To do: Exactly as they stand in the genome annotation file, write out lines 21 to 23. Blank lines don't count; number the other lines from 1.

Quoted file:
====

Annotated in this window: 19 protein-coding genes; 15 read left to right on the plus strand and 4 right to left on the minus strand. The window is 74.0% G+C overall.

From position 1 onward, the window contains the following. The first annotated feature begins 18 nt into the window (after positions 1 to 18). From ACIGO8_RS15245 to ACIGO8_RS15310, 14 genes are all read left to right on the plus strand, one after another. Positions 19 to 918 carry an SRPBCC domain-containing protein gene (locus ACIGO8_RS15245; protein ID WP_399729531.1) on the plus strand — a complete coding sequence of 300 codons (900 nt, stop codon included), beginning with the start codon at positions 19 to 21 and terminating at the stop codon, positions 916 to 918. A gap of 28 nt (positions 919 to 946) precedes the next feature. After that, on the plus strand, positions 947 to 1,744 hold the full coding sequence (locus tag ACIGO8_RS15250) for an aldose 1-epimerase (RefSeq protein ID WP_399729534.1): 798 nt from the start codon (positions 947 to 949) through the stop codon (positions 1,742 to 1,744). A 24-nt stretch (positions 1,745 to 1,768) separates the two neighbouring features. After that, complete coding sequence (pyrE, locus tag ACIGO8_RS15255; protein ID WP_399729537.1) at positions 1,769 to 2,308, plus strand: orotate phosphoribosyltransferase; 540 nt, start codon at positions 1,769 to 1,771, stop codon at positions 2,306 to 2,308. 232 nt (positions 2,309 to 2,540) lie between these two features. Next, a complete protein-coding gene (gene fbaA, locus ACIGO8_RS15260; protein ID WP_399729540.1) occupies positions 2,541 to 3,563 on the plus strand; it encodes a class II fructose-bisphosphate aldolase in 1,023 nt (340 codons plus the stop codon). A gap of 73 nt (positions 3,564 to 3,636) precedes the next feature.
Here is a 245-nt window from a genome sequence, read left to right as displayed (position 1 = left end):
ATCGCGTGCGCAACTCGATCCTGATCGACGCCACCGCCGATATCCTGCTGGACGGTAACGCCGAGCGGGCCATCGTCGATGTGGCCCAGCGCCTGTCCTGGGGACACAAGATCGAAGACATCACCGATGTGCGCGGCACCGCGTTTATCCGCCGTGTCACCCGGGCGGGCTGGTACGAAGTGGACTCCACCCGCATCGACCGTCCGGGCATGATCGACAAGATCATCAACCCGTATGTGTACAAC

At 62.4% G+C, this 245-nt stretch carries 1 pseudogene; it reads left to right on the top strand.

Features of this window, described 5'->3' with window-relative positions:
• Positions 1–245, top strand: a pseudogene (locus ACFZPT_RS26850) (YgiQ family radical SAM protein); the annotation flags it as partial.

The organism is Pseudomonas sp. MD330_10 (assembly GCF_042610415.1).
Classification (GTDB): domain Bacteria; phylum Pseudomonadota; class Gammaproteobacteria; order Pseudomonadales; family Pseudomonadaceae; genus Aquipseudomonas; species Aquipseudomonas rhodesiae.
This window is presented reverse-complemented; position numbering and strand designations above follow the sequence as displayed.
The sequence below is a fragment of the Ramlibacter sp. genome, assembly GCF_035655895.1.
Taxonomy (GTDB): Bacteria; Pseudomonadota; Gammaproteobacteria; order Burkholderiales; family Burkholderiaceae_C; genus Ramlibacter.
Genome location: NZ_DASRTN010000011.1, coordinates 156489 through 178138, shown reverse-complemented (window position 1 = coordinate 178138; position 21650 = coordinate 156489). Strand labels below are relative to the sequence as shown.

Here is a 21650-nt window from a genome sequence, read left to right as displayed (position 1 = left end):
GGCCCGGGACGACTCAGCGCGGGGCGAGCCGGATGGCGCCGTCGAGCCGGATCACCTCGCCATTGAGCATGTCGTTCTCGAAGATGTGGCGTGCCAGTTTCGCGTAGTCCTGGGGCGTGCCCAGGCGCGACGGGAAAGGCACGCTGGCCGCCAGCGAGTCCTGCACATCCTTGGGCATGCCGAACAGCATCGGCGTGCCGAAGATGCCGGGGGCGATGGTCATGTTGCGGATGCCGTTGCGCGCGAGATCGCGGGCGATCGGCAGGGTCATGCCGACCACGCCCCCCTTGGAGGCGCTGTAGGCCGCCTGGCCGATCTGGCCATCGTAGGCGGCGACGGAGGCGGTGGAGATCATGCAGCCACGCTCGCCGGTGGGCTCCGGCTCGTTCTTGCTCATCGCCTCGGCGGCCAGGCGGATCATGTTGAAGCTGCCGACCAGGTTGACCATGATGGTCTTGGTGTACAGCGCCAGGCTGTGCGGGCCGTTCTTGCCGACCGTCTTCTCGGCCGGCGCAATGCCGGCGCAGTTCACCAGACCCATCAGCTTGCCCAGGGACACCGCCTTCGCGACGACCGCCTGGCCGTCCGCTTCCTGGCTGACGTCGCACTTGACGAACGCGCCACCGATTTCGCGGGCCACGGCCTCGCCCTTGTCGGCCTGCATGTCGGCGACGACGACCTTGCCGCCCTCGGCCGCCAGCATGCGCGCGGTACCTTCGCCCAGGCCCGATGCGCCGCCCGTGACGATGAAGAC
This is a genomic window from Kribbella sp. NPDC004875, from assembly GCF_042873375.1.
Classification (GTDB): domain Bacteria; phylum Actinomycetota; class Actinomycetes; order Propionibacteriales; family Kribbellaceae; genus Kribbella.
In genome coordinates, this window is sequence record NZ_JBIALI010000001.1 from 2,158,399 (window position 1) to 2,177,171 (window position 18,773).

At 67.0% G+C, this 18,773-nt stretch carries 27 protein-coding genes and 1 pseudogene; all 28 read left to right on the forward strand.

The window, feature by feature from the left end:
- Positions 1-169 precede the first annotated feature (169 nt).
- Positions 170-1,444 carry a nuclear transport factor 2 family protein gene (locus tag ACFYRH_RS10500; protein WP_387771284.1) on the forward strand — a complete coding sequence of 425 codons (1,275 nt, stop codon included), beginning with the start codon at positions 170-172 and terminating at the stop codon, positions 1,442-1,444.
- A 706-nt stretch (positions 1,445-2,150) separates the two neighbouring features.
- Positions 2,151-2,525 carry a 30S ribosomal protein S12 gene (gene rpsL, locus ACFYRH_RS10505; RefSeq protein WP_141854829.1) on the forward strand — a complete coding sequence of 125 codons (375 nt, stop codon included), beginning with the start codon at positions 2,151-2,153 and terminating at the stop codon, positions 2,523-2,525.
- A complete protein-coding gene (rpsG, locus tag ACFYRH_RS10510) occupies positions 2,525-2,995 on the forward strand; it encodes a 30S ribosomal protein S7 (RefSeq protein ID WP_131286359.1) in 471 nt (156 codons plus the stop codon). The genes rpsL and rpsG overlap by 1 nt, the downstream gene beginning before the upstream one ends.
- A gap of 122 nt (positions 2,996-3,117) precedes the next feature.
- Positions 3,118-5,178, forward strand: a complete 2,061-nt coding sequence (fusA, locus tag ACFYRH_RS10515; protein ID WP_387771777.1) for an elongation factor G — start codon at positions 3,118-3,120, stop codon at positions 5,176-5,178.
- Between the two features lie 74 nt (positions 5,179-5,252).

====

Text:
- Positions 1-169 precede the first annotated feature (169 nt).
- Positions 170-1,444 carry a nuclear transport factor 2 family protein gene (locus tag ACFYRH_RS10500; protein WP_387771284.1) on the forward strand — a complete coding sequence of 425 codons (1,275 nt, stop codon included), beginning with the start codon at positions 170-172 and terminating at the stop codon, positions 1,442-1,444.
- A 706-nt stretch (positions 1,445-2,150) separates the two neighbouring features.